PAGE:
Effect of Macrophyte Secondary Metabolites on Feeding Preferences of the Herbivorous Parrotfish Sparisoma Radians

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Experiments were conducted to test the role of secondary metabolites in determining the natural feeding preference hierarchy of the bucktooth parrotfish Sparisoma radians. The two least preferred food genera of S. radians, Halimeda and Penicillus, both contain 1,4-diacetoxy-1,3-butadiene terpenes, while the most preferred species, Thalassia testudinum, does not. Experiments with agar cylinders containing macrophyte homogenates showed that macrophyte biteability was not a factor. Instead preference could be altered by the application of the diacetoxybutadiene containing terpenes 4,9-diacetoxyudoteal and caulerpenyne or fractions or extracts containing them at naturally occurring concentrations. Concentration of the active terpenes affected the intensity of the fish's preference for the control in pairwise comparisons. Extracts and fractions which did not contain 4,9-diacetoxyudoteal or caulerpenyne did not affect fish feeding preferences at naturally occurring concentrations. Experiments in which S. radians were given no plant choice showed that coating T. testudinum with H. incrassata organic crude extract reduced the number of bites consumed and the biomass consumed to a level equivalent to that obtained for H. incrassata plants.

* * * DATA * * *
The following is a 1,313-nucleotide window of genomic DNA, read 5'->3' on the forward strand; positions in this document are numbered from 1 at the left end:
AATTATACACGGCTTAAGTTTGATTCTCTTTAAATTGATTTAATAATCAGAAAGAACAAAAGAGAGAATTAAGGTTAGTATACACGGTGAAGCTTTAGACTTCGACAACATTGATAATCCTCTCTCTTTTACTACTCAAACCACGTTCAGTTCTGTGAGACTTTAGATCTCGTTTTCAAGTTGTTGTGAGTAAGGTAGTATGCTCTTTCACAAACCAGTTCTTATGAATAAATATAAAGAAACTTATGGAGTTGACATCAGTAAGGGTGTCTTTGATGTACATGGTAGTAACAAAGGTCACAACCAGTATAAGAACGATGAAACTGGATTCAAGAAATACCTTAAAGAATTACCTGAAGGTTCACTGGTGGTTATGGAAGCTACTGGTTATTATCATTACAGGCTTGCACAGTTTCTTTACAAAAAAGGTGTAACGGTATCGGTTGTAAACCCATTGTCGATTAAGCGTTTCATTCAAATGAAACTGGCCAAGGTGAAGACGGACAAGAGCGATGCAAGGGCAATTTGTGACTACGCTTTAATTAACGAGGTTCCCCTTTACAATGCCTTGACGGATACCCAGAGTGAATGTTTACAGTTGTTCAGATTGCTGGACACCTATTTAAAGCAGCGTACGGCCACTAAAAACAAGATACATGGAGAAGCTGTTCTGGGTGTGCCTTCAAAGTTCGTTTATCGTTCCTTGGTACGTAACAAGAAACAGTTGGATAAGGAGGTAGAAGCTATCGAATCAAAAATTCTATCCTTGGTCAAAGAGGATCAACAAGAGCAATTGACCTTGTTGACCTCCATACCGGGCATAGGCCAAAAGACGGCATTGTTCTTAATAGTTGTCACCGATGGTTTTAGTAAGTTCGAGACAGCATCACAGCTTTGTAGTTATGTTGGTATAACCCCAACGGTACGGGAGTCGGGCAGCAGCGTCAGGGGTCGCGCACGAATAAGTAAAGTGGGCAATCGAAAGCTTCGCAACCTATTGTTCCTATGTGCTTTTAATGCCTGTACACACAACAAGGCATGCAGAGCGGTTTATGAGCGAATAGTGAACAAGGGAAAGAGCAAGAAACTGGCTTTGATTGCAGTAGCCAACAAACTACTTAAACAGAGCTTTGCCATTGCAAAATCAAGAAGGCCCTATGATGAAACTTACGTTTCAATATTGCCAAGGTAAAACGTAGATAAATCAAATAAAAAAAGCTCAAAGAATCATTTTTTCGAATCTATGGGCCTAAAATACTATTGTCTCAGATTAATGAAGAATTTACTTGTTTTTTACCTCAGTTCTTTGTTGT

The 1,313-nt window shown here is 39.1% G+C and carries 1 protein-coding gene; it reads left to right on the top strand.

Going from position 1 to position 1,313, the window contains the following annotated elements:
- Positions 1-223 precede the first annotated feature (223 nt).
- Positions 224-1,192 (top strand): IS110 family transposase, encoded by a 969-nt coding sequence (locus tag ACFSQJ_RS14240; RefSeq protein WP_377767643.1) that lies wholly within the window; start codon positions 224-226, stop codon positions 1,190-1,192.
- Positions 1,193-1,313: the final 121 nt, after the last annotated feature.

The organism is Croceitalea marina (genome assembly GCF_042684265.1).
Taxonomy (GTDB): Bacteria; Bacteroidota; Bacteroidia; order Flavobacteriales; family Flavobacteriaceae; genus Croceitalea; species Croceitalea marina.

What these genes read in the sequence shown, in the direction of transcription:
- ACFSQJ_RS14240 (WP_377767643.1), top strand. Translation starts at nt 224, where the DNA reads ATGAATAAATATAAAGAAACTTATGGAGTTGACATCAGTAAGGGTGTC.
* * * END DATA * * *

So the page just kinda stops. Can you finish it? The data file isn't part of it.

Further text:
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Marine Biology: International Journal on Life in Oceans and Coastal Waters, v. 92, issue 1, p. 141-148